Make-A-Wish sets up large donor site

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Make-A-Wish sets up large donor site
Make-A-Wish sets up large donor site

The Make-A-Wish Foundation, which grants the wishes of children with life-threatening medical conditions, has created a unique Web site for large donors. On the site, each donor is taken through a personalized experience of how his or her donation has made a difference in a child's life. 

It's a nonprofit fundraising best practice to not only recognize large donors, but also to also show their money in action. Many nonprofits, for example, send donors a direct mailer with a DVD showcasing all the things the organization is doing with their funds.

Digital Pulp, the interactive marketing agency that has aided Make-A-Wish with its Web site development for the past four years, has built off of this idea and created a donor recognition platform that is more personal and has the ability to be ongoing. 

The Wishes Forever portal "gives donors a real-time connection to what their money is doing and builds on the promise of the Web in a way that not too many other organizations have done before," said Ron Fierman, president of Digital Pulp.

The portal, which has been rolling out over the past few weeks, is for donors who contribute more than $150,000 to a current endowment campaign. These donors will receive a username, password and URL from Make-A-Wish via e-mail, direct mail or telephone. 

Once on the site, donors see a video of kids who have recently had their wishes granted by the foundation, with the donor's name appearing inside the video. 

There are four main areas on the Web site donors can visit. These include a news section with recent wish stories and photos to highlight the direct benefit of a donor's gift. Another section of the site provides financial information about the foundation.

Rounding out the site, the "My Wishes" area shows all the wishes that the specific donor's money has created. And, there's a section for a donor's specific contribution information.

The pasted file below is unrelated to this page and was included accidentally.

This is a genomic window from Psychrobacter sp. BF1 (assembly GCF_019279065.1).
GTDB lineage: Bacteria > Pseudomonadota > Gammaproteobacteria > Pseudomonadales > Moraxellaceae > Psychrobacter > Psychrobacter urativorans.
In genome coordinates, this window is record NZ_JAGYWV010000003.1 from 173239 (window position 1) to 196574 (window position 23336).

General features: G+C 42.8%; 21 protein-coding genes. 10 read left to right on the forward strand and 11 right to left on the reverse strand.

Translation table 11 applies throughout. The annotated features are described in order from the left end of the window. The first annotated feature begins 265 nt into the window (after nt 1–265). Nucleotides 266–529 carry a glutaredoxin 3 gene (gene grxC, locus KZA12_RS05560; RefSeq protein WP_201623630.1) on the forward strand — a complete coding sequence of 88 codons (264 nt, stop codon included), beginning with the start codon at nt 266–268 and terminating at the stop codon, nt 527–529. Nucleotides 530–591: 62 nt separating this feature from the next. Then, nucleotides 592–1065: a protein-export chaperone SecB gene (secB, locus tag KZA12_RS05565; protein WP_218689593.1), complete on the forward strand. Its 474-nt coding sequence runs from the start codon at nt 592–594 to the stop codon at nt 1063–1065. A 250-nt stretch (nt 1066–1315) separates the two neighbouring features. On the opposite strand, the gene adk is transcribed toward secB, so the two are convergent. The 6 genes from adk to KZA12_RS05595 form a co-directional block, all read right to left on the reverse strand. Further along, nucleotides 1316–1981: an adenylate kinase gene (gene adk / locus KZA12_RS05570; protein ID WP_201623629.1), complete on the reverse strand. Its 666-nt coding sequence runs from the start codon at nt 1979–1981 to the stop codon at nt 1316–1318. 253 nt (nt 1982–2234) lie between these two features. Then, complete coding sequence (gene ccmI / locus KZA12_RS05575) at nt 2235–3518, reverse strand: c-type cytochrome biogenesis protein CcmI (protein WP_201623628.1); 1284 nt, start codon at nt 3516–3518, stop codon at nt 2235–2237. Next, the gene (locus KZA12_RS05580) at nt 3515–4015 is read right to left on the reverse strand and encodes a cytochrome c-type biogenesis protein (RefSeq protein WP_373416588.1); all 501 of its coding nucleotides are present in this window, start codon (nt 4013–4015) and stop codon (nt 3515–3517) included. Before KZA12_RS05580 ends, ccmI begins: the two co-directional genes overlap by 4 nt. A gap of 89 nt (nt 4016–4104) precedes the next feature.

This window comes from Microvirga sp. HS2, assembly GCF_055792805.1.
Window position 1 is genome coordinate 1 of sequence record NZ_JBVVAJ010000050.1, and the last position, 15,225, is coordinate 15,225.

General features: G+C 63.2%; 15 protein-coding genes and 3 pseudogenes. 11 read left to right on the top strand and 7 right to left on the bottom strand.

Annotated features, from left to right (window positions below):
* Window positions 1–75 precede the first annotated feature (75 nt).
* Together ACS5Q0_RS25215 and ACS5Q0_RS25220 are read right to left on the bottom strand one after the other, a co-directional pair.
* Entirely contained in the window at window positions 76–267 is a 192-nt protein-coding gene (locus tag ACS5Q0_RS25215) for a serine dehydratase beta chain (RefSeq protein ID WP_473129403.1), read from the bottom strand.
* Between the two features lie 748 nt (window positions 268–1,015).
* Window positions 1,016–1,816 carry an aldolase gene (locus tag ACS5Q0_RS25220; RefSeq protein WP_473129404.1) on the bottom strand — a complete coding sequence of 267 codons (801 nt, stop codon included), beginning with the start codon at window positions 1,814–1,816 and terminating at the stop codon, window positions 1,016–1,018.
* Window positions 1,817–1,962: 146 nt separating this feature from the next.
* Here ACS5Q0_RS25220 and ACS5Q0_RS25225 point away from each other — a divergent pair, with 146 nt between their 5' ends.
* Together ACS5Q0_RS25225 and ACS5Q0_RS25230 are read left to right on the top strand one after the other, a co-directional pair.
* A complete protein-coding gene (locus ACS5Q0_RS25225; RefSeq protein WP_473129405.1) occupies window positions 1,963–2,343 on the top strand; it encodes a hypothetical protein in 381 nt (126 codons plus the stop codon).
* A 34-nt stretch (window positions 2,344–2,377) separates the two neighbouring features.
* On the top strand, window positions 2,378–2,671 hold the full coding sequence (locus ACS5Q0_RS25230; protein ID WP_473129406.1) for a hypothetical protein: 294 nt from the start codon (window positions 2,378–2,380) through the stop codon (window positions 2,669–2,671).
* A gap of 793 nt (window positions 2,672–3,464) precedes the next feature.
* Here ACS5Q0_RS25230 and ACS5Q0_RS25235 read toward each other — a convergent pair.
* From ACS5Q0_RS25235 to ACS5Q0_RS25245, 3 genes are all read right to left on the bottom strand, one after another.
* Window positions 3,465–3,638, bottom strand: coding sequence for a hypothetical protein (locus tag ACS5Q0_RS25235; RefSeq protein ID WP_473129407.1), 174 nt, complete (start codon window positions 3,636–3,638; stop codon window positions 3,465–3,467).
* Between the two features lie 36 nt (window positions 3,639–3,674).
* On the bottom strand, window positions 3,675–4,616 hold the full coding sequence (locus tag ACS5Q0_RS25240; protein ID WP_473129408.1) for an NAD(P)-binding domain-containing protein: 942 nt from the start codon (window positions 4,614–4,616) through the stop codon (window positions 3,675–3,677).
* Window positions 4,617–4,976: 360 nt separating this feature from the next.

Children who have had their wishes granted as well as anyone who is a part of the Make-A-Wish organization can also write thank you notes to donors and post them to their Web sites. 

For Make-A-Wish, the goal of the effort is to make donors "feel connected to the organization and feel really good about the gift that they made," said Elizabeth LaBorde, VP of development at the nonprofit. 

The site accomplishes this by taking donor recognition — something that tends to be institutional oriented, such as with a donor wall or an event at the institution — and making it more donor oriented, LaBorde continued.

"When you use the Internet in this way, it brings donor recognition into donors' homes, and they can experience the impact of that gift anytime, any where," she said. 

LaBorde added that Make-A-Wish expects users to share the Web site with friends and family. 

The site will be regularly updated with the intention of bringing donors back again and again. 

Digital Pulp custom-built the platform for the Wishes Forever so that it will be easy for Make-A-Wish to administrate the site.

"This wouldn't work if each time they wanted to personalize each mini-site, it took a huge effort, so we made sure the ability to personalize is quick and easy," said Gene Lewis, creative director at Digital Pulp.


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